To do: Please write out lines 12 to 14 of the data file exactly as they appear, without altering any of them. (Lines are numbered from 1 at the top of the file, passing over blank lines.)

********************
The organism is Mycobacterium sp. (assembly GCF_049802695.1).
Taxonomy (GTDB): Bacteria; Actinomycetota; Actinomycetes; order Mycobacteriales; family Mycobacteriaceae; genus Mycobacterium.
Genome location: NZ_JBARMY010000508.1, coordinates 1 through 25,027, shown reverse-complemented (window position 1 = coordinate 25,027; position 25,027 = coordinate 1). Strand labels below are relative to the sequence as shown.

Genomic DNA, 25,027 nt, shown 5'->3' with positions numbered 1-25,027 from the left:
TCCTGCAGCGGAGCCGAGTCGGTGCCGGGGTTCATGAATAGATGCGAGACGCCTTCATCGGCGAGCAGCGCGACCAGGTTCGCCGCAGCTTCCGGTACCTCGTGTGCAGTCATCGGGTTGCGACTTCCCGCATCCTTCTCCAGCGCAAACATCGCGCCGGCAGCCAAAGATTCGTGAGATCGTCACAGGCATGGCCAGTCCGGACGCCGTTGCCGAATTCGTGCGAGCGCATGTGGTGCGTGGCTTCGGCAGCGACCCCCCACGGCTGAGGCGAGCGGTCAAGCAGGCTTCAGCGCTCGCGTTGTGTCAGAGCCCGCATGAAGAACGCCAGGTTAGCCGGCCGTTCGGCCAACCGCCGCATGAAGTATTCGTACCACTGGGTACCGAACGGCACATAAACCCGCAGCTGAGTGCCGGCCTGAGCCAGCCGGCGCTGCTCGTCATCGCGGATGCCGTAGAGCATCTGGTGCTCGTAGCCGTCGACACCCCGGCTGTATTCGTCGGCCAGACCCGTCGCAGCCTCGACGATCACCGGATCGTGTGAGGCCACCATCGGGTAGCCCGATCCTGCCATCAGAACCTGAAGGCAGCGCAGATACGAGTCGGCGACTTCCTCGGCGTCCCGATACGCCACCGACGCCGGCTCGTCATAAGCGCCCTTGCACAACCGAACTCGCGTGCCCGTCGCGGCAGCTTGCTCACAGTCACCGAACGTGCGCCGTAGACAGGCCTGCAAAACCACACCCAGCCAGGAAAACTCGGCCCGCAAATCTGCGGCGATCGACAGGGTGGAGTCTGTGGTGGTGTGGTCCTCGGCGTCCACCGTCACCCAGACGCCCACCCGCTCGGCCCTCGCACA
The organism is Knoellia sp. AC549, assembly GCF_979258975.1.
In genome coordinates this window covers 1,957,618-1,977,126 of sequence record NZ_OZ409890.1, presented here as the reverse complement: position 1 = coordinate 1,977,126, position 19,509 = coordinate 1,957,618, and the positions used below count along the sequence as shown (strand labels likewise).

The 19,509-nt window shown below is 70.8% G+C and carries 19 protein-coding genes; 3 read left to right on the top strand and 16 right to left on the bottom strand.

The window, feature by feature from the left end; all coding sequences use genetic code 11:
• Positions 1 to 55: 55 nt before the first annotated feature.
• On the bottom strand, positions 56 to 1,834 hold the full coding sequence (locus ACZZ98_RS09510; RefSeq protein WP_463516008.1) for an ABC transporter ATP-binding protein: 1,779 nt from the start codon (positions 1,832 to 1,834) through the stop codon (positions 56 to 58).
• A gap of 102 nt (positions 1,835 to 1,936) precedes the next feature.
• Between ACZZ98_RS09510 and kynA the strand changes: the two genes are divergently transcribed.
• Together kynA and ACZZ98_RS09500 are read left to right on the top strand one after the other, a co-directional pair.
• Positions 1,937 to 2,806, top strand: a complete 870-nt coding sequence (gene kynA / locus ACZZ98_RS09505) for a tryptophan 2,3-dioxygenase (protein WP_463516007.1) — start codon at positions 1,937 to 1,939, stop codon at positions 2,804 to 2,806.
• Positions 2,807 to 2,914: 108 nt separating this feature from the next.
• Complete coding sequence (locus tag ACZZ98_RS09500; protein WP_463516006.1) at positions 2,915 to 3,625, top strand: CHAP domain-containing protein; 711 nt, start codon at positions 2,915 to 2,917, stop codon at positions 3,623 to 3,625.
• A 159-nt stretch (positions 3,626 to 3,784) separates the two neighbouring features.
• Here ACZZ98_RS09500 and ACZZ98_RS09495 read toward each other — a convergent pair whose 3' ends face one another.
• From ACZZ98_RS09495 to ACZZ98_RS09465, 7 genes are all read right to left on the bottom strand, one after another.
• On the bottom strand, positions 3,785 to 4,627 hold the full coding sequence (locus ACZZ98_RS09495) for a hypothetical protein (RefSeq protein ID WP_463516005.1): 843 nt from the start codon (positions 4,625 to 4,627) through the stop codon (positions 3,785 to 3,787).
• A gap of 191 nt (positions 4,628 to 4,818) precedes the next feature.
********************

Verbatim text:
• A gap of 102 nt (positions 1,835 to 1,936) precedes the next feature.
• Between ACZZ98_RS09510 and kynA the strand changes: the two genes are divergently transcribed.
• Together kynA and ACZZ98_RS09500 are read left to right on the top strand one after the other, a co-directional pair.